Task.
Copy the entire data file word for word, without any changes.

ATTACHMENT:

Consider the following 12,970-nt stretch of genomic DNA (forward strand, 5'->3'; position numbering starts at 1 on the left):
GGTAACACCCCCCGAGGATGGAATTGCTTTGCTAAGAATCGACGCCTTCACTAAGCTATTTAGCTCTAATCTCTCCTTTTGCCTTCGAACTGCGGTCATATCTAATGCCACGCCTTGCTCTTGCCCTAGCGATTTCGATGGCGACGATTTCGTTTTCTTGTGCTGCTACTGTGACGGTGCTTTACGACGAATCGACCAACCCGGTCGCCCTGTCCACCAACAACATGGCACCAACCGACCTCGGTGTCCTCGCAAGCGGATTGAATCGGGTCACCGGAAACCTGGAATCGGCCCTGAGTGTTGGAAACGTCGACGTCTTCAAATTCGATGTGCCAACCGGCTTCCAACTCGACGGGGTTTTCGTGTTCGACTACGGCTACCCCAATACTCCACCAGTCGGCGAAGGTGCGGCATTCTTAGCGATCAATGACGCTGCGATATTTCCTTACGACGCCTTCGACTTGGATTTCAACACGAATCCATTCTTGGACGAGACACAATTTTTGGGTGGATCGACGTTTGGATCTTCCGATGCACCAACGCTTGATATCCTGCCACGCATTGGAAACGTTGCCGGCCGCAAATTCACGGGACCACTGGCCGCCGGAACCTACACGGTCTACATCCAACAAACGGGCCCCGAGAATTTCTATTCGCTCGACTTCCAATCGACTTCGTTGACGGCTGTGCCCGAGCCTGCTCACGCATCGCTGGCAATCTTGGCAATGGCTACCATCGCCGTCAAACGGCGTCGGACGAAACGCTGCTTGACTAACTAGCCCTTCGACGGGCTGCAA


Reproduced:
Consider the following 12,970-nt stretch of genomic DNA (forward strand, 5'->3'; position numbering starts at 1 on the left):
GGTAACACCCCCCGAGGATGGAATTGCTTTGCTAAGAATCGACGCCTTCACTAAGCTATTTAGCTCTAATCTCTCCTTTTGCCTTCGAACTGCGGTCATATCTAATGCCACGCCTTGCTCTTGCCCTAGCGATTTCGATGGCGACGATTTCGTTTTCTTGTGCTGCTACTGTGACGGTGCTTTACGACGAATCGACCAACCCGGTCGCCCTGTCCACCAACAACATGGCACCAACCGACCTCGGTGTCCTCGCAAGCGGATTGAATCGGGTCACCGGAAACCTGGAATCGGCCCTGAGTGTTGGAAACGTCGACGTCTTCAAATTCGATGTGCCAACCGGCTTCCAACTCGACGGGGTTTTCGTGTTCGACTACGGCTACCCCAATACTCCACCAGTCGGCGAAGGTGCGGCATTCTTAGCGATCAATGACGCTGCGATATTTCCTTACGACGCCTTCGACTTGGATTTCAACACGAATCCATTCTTGGACGAGACACAATTTTTGGGTGGATCGACGTTTGGATCTTCCGATGCACCAACGCTTGATATCCTGCCACGCATTGGAAACGTTGCCGGCCGCAAATTCACGGGACCACTGGCCGCCGGAACCTACACGGTCTACATCCAACAAACGGGCCCCGAGAATTTCTATTCGCTCGACTTCCAATCGACTTCGTTGACGGCTGTGCCCGAGCCTGCTCACGCATCGCTGGCAATCTTGGCAATGGCTACCATCGCCGTCAAACGGCGTCGGACGAAACGCTGCTTGACTAACTAGCCCTTCGACGGGCTGCAA